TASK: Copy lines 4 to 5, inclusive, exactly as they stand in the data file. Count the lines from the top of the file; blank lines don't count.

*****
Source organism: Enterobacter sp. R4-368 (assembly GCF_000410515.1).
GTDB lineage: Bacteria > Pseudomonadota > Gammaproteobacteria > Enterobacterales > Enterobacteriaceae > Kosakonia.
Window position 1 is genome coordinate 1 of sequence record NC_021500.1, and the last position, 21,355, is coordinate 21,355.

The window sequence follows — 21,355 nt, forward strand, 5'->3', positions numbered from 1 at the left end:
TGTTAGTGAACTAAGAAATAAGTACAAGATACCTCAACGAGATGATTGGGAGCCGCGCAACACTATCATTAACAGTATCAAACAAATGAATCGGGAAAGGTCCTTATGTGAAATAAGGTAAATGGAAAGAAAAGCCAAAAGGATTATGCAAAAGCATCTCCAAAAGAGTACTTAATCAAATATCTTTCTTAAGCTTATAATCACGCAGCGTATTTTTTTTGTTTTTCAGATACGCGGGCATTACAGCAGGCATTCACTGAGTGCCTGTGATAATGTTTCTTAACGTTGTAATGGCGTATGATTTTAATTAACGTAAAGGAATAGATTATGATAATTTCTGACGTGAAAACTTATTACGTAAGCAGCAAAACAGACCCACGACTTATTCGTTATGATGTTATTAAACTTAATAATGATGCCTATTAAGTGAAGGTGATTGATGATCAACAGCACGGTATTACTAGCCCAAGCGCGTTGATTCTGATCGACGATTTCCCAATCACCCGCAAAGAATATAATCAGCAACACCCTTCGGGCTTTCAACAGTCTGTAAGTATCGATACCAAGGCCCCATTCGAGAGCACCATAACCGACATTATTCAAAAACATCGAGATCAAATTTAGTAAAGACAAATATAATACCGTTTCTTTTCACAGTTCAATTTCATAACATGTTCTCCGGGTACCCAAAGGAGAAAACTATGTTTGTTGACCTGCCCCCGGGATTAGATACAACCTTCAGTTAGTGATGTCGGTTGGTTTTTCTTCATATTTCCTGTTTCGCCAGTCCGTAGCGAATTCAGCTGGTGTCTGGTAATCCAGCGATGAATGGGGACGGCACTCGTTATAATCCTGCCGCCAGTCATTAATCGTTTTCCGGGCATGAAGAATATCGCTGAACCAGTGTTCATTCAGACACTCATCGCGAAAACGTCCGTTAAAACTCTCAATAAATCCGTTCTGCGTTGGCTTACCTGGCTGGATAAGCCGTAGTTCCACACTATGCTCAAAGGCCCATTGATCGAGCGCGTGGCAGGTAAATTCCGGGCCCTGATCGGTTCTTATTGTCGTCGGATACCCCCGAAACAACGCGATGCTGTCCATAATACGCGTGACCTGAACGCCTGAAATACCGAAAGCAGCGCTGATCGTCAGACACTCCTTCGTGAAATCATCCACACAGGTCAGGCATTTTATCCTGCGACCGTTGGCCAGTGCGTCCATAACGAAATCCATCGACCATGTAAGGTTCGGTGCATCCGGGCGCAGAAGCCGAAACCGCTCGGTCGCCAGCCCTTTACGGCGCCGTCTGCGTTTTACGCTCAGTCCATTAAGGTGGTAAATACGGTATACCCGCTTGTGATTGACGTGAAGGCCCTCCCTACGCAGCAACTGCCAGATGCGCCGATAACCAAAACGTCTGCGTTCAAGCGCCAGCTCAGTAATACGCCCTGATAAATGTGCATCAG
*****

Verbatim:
The window sequence follows — 21,355 nt, forward strand, 5'->3', positions numbered from 1 at the left end:
TGTTAGTGAACTAAGAAATAAGTACAAGATACCTCAACGAGATGATTGGGAGCCGCGCAACACTATCATTAACAGTATCAAACAAATGAATCGGGAAAGGTCCTTATGTGAAATAAGGTAAATGGAAAGAAAAGCCAAAAGGATTATGCAAAAGCATCTCCAAAAGAGTACTTAATCAAATATCTTTCTTAAGCTTATAATCACGCAGCGTATTTTTTTTGTTTTTCAGATACGCGGGCATTACAGCAGGCATTCACTGAGTGCCTGTGATAATGTTTCTTAACGTTGTAATGGCGTATGATTTTAATTAACGTAAAGGAATAGATTATGATAATTTCTGACGTGAAAACTTATTACGTAAGCAGCAAAACAGACCCACGACTTATTCGTTATGATGTTATTAAACTTAATAATGATGCCTATTAAGTGAAGGTGATTGATGATCAACAGCACGGTATTACTAGCCCAAGCGCGTTGATTCTGATCGACGATTTCCCAATCACCCGCAAAGAATATAATCAGCAACACCCTTCGGGCTTTCAACAGTCTGTAAGTATCGATACCAAGGCCCCATTCGAGAGCACCATAACCGACATTATTCAAAAACATCGAGATCAAATTTAGTAAAGACAAATATAATACCGTTTCTTTTCACAGTTCAATTTCATAACATGTTCTCCGGGTACCCAAAGGAGAAAACTATGTTTGTTGACCTGCCCCCGGGATTAGATACAACCTTCAGTTAGTGATGTCGGTTGGTTTTTCTTCATATTTCCTGTTTCGCCAGTCCGTAGCGAATTCAGCTGGTGTCTGGTAATCCAGCGATGAATGGGGACGGCACTCGTTATAATCCTGCCGCCAGTCATTAATCGTTTTCCGGGCATGAAGAATATCGCTGAACCAGTGTTCATTCAGACACTCATCGCGAAAACGTCCGTTAAAACTCTCAATAAATCCGTTCTGCGTTGGCTTACCTGGCTGGATAAGCCGTAGTTCCACACTATGCTCAAAGGCCCATTGATCGAGCGCGTGGCAGGTAAATTCCGGGCCCTGATCGGTTCTTATTGTCGTCGGATACCCCCGAAACAACGCGATGCTGTCCATAATACGCGTGACCTGAACGCCTGAAATACCGAAAGCAGCGCTGATCGTCAGACACTCCTTCGTGAAATCATCCACACAGGTCAGGCATTTTATCCTGCGACCGTTGGCCAGTGCGTCCATAACGAAATCCATCGACCATGTAAGGTTCGGTGCATCCGGGCGCAGAAGCCGAAACCGCTCGGTCGCCAGCCCTTTACGGCGCCGTCTGCGTTTTACGCTCAGTCCATTAAGGTGGTAAATACGGTATACCCGCTTGTGATTGACGTGAAGGCCCTCCCTACGCAGCAACTGCCAGATGCGCCGATAACCAAAACGTCTGCGTTCAAGCGCCAGCTCAGTAATACGCCCTGATAAATGTGCATCAG